Working with Self-Management Courses: The thoughts of participants, planners and policy makers by F. Roy JonesWorking with Self-Management Courses: The thoughts of participants, planners and policy makers by F. Roy Jones

Working with Self-Management Courses: The thoughts of participants, planners and policy makers

EditorF. Roy Jones

Paperback | March 17, 2010

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The management of chronic disease and the contribution patients make to their own care is attracting widespread attention, nationally and internationally. A range of self-management courses have been developed by Kate Lorig and her team at Stanford University's Medical School since the early1980s, and these have now been implemented throughout the UK. Designed for people with long-term health conditions, they are delivered by hundreds of agencies worldwide, and differentiate the concept of disease management (to be done by a health care professional) from the individual's management oflife with a long-term condition (self-management).This book explores how this work became important to the NHS and airs the arguments about the importance of lay leadership. It brings together those who have been instrumental in developing these courses, and assesses the value they hold for the different groups involved directly in them(participants, course trainers, staff), and those it will affect indirectly (GPs, nurses, policy makers, commissioners). The reader will find personal experience and accounts of the excitement in designing new work. Reflection on what happens to people attending courses is set alongsideconsideration of radical questions about the need for resilient communities. Next, the research reports are followed by considerations for policy makers and local agencies, voluntary and statutory. Finally, questions about the future direction and links to local communities are raised.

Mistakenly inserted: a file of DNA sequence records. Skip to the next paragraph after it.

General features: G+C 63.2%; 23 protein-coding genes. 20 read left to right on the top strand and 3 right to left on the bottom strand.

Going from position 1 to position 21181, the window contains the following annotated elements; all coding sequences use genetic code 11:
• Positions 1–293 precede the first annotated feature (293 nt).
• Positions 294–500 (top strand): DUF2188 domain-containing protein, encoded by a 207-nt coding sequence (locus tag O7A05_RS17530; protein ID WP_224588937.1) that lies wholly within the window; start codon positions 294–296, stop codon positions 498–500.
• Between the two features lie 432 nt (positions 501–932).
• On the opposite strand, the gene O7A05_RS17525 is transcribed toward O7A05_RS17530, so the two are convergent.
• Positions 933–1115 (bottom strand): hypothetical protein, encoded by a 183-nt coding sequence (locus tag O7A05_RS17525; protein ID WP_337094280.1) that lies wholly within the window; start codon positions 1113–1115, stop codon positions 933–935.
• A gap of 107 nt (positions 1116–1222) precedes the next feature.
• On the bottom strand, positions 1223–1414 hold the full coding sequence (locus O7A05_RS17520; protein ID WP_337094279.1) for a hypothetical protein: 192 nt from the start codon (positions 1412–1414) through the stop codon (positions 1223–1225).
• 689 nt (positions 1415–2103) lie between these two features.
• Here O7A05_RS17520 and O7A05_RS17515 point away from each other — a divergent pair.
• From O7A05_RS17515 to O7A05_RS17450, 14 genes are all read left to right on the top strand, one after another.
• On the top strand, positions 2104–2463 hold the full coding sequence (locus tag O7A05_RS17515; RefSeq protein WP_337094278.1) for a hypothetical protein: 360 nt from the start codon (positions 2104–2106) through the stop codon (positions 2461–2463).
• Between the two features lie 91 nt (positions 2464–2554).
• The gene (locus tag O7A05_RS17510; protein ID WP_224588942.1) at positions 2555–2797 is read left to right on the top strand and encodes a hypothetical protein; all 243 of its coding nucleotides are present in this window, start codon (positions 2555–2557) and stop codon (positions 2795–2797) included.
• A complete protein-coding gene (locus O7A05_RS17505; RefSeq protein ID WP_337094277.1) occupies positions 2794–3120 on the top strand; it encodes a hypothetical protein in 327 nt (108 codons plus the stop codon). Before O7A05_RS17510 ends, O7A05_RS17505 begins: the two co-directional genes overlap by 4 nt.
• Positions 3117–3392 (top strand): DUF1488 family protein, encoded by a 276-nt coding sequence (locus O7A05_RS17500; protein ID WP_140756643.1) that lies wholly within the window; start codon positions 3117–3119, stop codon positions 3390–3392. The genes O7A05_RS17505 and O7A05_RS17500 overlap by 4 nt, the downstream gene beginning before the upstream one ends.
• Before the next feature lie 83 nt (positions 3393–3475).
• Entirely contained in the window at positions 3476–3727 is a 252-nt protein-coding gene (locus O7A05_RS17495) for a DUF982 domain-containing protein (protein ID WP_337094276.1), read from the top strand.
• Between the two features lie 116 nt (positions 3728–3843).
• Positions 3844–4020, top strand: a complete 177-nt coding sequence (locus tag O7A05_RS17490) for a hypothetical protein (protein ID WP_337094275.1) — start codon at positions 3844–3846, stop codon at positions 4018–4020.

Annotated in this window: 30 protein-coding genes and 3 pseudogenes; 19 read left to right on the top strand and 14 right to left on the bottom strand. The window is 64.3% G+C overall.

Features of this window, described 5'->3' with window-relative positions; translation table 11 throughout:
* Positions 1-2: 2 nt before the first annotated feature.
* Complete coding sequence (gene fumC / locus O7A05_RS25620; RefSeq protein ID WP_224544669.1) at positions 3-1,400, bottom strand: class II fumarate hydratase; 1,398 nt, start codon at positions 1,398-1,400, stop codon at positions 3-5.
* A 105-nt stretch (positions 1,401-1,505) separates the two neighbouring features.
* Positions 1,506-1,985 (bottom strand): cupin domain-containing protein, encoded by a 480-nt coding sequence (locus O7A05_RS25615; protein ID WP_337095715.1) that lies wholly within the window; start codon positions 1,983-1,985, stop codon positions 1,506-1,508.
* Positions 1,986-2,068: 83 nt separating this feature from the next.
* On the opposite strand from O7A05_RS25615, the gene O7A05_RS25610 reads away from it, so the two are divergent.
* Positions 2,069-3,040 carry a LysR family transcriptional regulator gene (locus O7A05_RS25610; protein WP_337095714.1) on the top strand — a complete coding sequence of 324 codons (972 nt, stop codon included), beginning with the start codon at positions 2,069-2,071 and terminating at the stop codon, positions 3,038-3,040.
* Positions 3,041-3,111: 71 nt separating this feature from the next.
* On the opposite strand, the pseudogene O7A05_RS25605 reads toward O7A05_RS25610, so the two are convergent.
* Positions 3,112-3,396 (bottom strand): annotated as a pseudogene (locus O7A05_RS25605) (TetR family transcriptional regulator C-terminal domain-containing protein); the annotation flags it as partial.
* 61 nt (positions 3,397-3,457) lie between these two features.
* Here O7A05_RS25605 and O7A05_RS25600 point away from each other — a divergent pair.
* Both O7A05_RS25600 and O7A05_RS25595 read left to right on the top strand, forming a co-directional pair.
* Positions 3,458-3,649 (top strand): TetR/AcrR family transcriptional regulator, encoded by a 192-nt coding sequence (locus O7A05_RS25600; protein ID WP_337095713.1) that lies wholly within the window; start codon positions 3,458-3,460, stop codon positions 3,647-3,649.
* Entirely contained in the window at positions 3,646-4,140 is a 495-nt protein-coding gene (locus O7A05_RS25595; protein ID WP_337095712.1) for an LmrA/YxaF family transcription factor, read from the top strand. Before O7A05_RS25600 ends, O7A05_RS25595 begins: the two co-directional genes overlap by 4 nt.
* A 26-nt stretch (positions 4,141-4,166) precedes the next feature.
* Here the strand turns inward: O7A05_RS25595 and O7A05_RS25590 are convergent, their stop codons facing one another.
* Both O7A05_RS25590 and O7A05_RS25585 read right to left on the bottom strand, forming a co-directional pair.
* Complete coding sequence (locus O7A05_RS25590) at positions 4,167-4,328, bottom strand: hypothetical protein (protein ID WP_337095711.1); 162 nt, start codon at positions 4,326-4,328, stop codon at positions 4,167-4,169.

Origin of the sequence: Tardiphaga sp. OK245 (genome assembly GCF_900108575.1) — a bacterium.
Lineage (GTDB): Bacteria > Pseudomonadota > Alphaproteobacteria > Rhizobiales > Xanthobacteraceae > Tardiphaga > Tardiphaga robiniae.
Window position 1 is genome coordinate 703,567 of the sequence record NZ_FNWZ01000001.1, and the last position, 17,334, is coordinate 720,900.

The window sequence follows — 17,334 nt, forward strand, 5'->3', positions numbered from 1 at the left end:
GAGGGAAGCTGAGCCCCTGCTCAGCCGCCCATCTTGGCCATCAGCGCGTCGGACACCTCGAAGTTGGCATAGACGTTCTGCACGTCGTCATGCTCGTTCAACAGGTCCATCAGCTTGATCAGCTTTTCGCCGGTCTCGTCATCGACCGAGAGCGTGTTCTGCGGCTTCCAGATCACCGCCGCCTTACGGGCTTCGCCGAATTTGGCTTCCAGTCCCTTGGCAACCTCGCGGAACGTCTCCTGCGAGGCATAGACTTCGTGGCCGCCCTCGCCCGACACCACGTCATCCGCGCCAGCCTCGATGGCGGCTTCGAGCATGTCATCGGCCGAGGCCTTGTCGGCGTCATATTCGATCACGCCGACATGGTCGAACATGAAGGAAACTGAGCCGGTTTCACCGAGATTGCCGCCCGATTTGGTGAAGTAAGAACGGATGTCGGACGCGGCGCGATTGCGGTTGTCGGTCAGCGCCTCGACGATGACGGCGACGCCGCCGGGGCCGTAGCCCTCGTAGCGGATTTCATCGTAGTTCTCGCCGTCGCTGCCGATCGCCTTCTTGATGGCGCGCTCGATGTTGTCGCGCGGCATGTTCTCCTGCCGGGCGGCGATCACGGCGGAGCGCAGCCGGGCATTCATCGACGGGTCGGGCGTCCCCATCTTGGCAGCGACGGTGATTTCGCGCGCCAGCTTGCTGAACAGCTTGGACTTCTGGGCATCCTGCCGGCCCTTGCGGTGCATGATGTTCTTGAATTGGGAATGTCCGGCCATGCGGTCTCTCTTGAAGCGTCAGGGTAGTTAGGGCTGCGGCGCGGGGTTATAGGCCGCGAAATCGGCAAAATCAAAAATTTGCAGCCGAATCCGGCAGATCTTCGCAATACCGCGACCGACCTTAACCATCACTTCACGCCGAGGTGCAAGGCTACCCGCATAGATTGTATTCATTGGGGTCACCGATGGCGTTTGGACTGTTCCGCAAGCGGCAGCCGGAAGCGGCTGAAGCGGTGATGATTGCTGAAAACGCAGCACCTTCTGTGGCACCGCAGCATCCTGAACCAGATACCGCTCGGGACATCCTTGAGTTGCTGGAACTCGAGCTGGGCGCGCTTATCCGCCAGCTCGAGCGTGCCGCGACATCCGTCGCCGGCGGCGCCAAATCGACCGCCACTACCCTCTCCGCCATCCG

Roy Jones led the team that introduced Stanford's Arthritis Self Management Programme to the UK, as Director of Services at Arthritis Care. Between 1993 and 2000 the programme grew extensively and was piloted in the NHS after the adoption of the Expert Patients report in 2001. Roy served on the DoH Task Force and the DoH Implementatio...
Title:Working with Self-Management Courses: The thoughts of participants, planners and policy makersFormat:PaperbackDimensions:194 pages, 9.21 × 6.14 × 0.03 inPublished:March 17, 2010Publisher:Oxford University PressLanguage:English

The following ISBNs are associated with this title:

ISBN - 10:0199539316

ISBN - 13:9780199539314


Table of Contents

Foreword: Interview with Professor Kate Lorig1. F. Roy Jones: UK origins and arguments2. Jennifer Newbould: The ideas and health context where self-management emerged3. Participants views:Carol McNaughton: Scottish LowlandsChristine E. A. Cupid: Tower HamletsA course tutor: The Christie, Manchester4. Advanced journeys into self-management:Barbara Hogg: A personal journeyAndrew Turner: The HOPE courseKathy Hawley: Developing the staying positive programme for adolescents5. Jean Thompson MBE: The principles of lay leadership6. Delivering courses now:Jim Phillips: Looking at the Expert Patients ProgrammeAngela Donaldson: The programme in ScotlandElizabeth Bayliss: Why we chose to get involved with self-management in Tower HamletsPhil Baker: Still questions after 15 years of experienceIan McNeil: The online opportunityJane Cooper: Maintaining standards7. Dr Patrick Hill and Dr Mike Osborn: The value of self-management: retrieving a sense of self: the loss and reconstruction of a life8. Professor Dr David Colin-Thome OBE: Self-management and government policy9. Keith Hawley MA: The business case for lay-led self-management10. An interview with Ayesha Dost: Implementing the pilot EPP11. Bob Sang (an interview with): Self-management and public and patient involvement12. Simon Knighton: The Expert Patient Programme community interest company: the future13. Natalie Grazin (an interview with): Co-creating health: transforming healthcare systems14. Three bodies of UK research:Julie Barlow: Coventry University Applied Research CentreAnne Kennedy: The National Primary Care Research and Development Centre, ManchesterLouise Wallace: Learning from co-creating health15. David G. Taylor: What do we really know about benefits and value?16. F. Roy Jones: Which way is forward?